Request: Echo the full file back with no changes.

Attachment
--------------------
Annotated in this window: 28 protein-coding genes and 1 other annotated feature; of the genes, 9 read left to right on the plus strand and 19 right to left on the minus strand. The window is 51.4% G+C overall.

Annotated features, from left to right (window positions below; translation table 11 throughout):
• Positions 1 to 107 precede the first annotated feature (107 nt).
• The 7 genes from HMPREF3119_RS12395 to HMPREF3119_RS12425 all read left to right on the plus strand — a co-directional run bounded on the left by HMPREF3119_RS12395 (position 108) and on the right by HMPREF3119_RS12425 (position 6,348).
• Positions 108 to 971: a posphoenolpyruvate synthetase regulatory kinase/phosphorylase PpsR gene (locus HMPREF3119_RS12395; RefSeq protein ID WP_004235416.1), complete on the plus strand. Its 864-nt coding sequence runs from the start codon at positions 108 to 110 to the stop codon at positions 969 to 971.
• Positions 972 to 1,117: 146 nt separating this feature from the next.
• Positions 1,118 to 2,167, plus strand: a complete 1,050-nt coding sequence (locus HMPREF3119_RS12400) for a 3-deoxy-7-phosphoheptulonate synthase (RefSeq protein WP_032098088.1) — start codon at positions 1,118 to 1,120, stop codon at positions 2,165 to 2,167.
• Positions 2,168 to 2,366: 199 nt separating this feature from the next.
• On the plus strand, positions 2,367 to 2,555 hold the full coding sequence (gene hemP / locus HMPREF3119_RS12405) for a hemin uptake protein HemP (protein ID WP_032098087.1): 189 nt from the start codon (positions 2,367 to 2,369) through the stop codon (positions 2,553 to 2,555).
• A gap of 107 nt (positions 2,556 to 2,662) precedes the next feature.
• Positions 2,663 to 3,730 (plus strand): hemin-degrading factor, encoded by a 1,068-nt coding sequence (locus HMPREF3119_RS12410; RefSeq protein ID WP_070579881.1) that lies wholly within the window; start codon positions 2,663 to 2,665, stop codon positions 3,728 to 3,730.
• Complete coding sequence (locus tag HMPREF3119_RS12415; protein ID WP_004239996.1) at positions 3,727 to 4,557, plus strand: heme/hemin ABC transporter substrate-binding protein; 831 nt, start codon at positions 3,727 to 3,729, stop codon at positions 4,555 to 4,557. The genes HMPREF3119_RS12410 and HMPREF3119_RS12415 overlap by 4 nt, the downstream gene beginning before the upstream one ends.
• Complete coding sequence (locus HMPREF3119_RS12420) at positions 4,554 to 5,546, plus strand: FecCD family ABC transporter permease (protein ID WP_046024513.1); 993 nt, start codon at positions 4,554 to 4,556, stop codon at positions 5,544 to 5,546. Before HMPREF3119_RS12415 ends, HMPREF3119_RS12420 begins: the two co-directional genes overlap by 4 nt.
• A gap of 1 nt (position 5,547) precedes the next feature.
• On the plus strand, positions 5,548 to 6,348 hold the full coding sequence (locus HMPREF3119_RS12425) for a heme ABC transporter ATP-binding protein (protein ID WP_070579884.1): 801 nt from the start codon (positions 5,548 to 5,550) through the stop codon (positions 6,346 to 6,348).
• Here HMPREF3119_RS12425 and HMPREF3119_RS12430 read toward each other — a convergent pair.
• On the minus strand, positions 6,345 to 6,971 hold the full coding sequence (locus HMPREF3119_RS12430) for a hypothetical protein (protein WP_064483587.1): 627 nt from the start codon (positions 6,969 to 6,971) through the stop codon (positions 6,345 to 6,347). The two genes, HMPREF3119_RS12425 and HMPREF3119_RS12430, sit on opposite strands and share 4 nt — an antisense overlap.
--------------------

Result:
Annotated in this window: 28 protein-coding genes and 1 other annotated feature; of the genes, 9 read left to right on the plus strand and 19 right to left on the minus strand. The window is 51.4% G+C overall.

Annotated features, from left to right (window positions below; translation table 11 throughout):
• Positions 1 to 107 precede the first annotated feature (107 nt).
• The 7 genes from HMPREF3119_RS12395 to HMPREF3119_RS12425 all read left to right on the plus strand — a co-directional run bounded on the left by HMPREF3119_RS12395 (position 108) and on the right by HMPREF3119_RS12425 (position 6,348).
• Positions 108 to 971: a posphoenolpyruvate synthetase regulatory kinase/phosphorylase PpsR gene (locus HMPREF3119_RS12395; RefSeq protein ID WP_004235416.1), complete on the plus strand. Its 864-nt coding sequence runs from the start codon at positions 108 to 110 to the stop codon at positions 969 to 971.
• Positions 972 to 1,117: 146 nt separating this feature from the next.
• Positions 1,118 to 2,167, plus strand: a complete 1,050-nt coding sequence (locus HMPREF3119_RS12400) for a 3-deoxy-7-phosphoheptulonate synthase (RefSeq protein WP_032098088.1) — start codon at positions 1,118 to 1,120, stop codon at positions 2,165 to 2,167.
• Positions 2,168 to 2,366: 199 nt separating this feature from the next.
• On the plus strand, positions 2,367 to 2,555 hold the full coding sequence (gene hemP / locus HMPREF3119_RS12405) for a hemin uptake protein HemP (protein ID WP_032098087.1): 189 nt from the start codon (positions 2,367 to 2,369) through the stop codon (positions 2,553 to 2,555).
• A gap of 107 nt (positions 2,556 to 2,662) precedes the next feature.
• Positions 2,663 to 3,730 (plus strand): hemin-degrading factor, encoded by a 1,068-nt coding sequence (locus HMPREF3119_RS12410; RefSeq protein ID WP_070579881.1) that lies wholly within the window; start codon positions 2,663 to 2,665, stop codon positions 3,728 to 3,730.
• Complete coding sequence (locus tag HMPREF3119_RS12415; protein ID WP_004239996.1) at positions 3,727 to 4,557, plus strand: heme/hemin ABC transporter substrate-binding protein; 831 nt, start codon at positions 3,727 to 3,729, stop codon at positions 4,555 to 4,557. The genes HMPREF3119_RS12410 and HMPREF3119_RS12415 overlap by 4 nt, the downstream gene beginning before the upstream one ends.
• Complete coding sequence (locus HMPREF3119_RS12420) at positions 4,554 to 5,546, plus strand: FecCD family ABC transporter permease (protein ID WP_046024513.1); 993 nt, start codon at positions 4,554 to 4,556, stop codon at positions 5,544 to 5,546. Before HMPREF3119_RS12415 ends, HMPREF3119_RS12420 begins: the two co-directional genes overlap by 4 nt.
• A gap of 1 nt (position 5,547) precedes the next feature.
• On the plus strand, positions 5,548 to 6,348 hold the full coding sequence (locus HMPREF3119_RS12425) for a heme ABC transporter ATP-binding protein (protein ID WP_070579884.1): 801 nt from the start codon (positions 5,548 to 5,550) through the stop codon (positions 6,346 to 6,348).
• Here HMPREF3119_RS12425 and HMPREF3119_RS12430 read toward each other — a convergent pair.
• On the minus strand, positions 6,345 to 6,971 hold the full coding sequence (locus HMPREF3119_RS12430) for a hypothetical protein (protein WP_064483587.1): 627 nt from the start codon (positions 6,969 to 6,971) through the stop codon (positions 6,345 to 6,347). The two genes, HMPREF3119_RS12425 and HMPREF3119_RS12430, sit on opposite strands and share 4 nt — an antisense overlap.